ceiling increase with changes to entitlement programs. President Obama has been
firm that he will not deal on this piece of legislation.
President Obama did give tax reform prominence in his State
of the Union address. He stated: “Now is our best chance for bipartisan,
comprehensive tax reform that encourages job creation and helps bring down the
deficit. The American people deserve a tax code that helps small businesses
spend less time filling out complicated forms, and more time expanding and
hiring; a tax code that ensures billionaires with high-powered accountants
can’t pay a lower rate than their hard-working secretaries; a tax code that
lowers incentives to move jobs overseas, and lowers tax rates for businesses
and manufacturers that create jobs right here in America. That’s what tax
reform can deliver. That’s what we can do together.” It remains to be seen, however, if President
Obama will commit the political capital necessary to get such legislation over
the finish line.
Other Key Events
In February, the Senate Health, Education, Labor, and
Pensions (“HELP”) Committee held a well attended hearing entitled: “Pension
Savings: Are Workers Saving Enough for Retirement?” During the hearing, the
Committee Members responded favorably to the multiple proposals from the
witnesses to improve the employer based retirement savings system. Discussion
centered on simplifying the regulations and increasing the tax incentives so
more businesses sponsor qualified retirement plans and incentivizing certain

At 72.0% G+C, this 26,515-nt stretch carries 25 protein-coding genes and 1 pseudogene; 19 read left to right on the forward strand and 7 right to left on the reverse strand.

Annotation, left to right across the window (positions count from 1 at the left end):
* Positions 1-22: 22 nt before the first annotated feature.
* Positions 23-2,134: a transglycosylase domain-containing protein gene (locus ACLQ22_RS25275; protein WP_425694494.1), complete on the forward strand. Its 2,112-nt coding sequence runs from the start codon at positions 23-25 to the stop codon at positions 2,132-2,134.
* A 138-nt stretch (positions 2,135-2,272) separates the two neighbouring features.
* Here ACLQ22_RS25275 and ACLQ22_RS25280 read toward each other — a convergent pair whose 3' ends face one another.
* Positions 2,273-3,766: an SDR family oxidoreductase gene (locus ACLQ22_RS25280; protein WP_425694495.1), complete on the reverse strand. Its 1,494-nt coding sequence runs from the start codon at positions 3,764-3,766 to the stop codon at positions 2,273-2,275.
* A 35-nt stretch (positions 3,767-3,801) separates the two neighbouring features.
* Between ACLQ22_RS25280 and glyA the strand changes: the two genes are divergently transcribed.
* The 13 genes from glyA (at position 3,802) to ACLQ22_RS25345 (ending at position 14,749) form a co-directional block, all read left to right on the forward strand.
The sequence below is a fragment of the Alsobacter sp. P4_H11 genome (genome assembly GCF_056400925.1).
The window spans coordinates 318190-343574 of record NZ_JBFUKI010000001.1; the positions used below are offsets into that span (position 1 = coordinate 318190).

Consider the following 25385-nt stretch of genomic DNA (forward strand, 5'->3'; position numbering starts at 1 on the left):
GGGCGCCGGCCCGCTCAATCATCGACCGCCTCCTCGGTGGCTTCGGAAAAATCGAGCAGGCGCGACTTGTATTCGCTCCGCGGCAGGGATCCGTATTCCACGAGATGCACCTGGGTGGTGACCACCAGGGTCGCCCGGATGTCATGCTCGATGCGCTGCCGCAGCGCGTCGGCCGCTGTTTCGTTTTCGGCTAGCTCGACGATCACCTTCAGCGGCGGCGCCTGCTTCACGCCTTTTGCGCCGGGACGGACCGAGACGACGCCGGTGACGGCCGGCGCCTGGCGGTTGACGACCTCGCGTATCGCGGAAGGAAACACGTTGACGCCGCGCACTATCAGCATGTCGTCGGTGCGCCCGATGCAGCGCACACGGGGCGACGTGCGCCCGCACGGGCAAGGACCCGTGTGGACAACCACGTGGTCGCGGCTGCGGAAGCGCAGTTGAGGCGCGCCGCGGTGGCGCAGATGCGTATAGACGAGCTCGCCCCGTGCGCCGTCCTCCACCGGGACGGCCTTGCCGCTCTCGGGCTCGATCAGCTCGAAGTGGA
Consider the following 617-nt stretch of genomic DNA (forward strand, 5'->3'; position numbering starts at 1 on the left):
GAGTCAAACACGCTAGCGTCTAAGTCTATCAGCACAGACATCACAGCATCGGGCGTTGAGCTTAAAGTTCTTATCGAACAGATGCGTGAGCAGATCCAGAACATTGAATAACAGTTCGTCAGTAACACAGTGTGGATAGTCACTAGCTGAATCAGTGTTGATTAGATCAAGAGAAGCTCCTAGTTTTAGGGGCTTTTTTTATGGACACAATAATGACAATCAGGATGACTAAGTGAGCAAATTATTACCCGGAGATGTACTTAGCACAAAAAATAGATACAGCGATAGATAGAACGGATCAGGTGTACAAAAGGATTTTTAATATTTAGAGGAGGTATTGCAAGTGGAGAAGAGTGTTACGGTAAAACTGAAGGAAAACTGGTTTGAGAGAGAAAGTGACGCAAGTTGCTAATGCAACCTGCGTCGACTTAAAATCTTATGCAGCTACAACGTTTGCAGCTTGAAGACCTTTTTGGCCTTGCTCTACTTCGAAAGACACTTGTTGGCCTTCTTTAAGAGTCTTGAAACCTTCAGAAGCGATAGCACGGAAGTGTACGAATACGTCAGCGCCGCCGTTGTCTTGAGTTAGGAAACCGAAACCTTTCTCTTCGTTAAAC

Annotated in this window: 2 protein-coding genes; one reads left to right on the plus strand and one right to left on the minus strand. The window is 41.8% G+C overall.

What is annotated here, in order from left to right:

plan designs, like stretching the employer matching contribution percentages to
encourage participants to save more. In short, the tone and substance of the
hearing was encouraging for advocates of the employer based retirement system.
In February, ASPPA’s
Judy Miller participated on a panel that briefed Congressional staffers on the
instrumental role that the retirement tax deferral plays in incentivizing small
business owners to sponsor qualified retirement plans. The briefing was
facilitated by the House Small Business Committee. The panelists emphasized the
progressivity of the retirement plan tax incentive and that if employers choose
not to sponsor plans; it is the rank and file workers who will be hurt the
most. The briefing was well attended, and we will continue to follow up with
staff in the weeks ahead.
the meantime, the Ways & Means Committee, which has jurisdiction over the
Internal Revenue Code in the House of Representatives, has been laying the
ground work to create tax reform
legislation. Chairman Dave Camp (R-MI, 4th) and Ranking Member Sander Levin
(D-MI, 9th) formed eleven tax reform working groups within the Committee to
examine different aspects of the Internal Revenue Code. The groups, each led by
one Republican and one Democratic committee member, are tasked to review
current tax law and compile research from various stakeholders in the
designated issue area, with the goal of producing a report for the full
Committee on suggestions for reform. Representatives Pat Tiberi (R-OH, 12th)
and Ron Kind (D-WI, 3rd) are leading the Pensions/Retirement tax reform working
group. ASPPA submitted comments to the work group on April 15 2013.